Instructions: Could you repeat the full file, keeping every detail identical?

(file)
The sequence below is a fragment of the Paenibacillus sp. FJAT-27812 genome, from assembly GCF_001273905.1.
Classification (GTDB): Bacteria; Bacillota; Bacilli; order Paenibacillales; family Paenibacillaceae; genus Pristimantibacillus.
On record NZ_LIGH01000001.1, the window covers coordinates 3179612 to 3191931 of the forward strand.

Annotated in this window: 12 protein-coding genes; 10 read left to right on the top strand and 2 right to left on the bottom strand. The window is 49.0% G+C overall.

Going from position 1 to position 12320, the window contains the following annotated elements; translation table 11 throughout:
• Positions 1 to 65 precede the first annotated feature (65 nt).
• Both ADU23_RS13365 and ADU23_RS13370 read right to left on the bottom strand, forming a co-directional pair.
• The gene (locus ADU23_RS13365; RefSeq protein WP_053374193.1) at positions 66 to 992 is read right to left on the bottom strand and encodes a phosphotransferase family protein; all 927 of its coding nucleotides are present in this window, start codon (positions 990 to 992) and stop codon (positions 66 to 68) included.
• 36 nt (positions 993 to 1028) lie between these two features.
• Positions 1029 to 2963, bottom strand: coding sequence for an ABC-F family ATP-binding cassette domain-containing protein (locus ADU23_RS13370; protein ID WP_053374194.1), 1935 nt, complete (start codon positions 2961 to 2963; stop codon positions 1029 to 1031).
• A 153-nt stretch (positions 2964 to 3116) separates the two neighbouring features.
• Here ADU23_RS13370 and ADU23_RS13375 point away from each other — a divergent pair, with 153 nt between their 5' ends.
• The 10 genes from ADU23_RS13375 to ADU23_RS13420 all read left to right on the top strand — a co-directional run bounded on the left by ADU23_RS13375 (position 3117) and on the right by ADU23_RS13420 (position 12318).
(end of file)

The sequence below is a fragment of the Paenibacillus sp. FJAT-27812 genome, from assembly GCF_001273905.1.
Classification (GTDB): Bacteria; Bacillota; Bacilli; order Paenibacillales; family Paenibacillaceae; genus Pristimantibacillus.
On record NZ_LIGH01000001.1, the window covers coordinates 3179612 to 3191931 of the forward strand.

Annotated in this window: 12 protein-coding genes; 10 read left to right on the top strand and 2 right to left on the bottom strand. The window is 49.0% G+C overall.

Going from position 1 to position 12320, the window contains the following annotated elements; translation table 11 throughout:
• Positions 1 to 65 precede the first annotated feature (65 nt).
• Both ADU23_RS13365 and ADU23_RS13370 read right to left on the bottom strand, forming a co-directional pair.
• The gene (locus ADU23_RS13365; RefSeq protein WP_053374193.1) at positions 66 to 992 is read right to left on the bottom strand and encodes a phosphotransferase family protein; all 927 of its coding nucleotides are present in this window, start codon (positions 990 to 992) and stop codon (positions 66 to 68) included.
• 36 nt (positions 993 to 1028) lie between these two features.
• Positions 1029 to 2963, bottom strand: coding sequence for an ABC-F family ATP-binding cassette domain-containing protein (locus ADU23_RS13370; protein ID WP_053374194.1), 1935 nt, complete (start codon positions 2961 to 2963; stop codon positions 1029 to 1031).
• A 153-nt stretch (positions 2964 to 3116) separates the two neighbouring features.
• Here ADU23_RS13370 and ADU23_RS13375 point away from each other — a divergent pair, with 153 nt between their 5' ends.
• The 10 genes from ADU23_RS13375 to ADU23_RS13420 all read left to right on the top strand — a co-directional run bounded on the left by ADU23_RS13375 (position 3117) and on the right by ADU23_RS13420 (position 12318).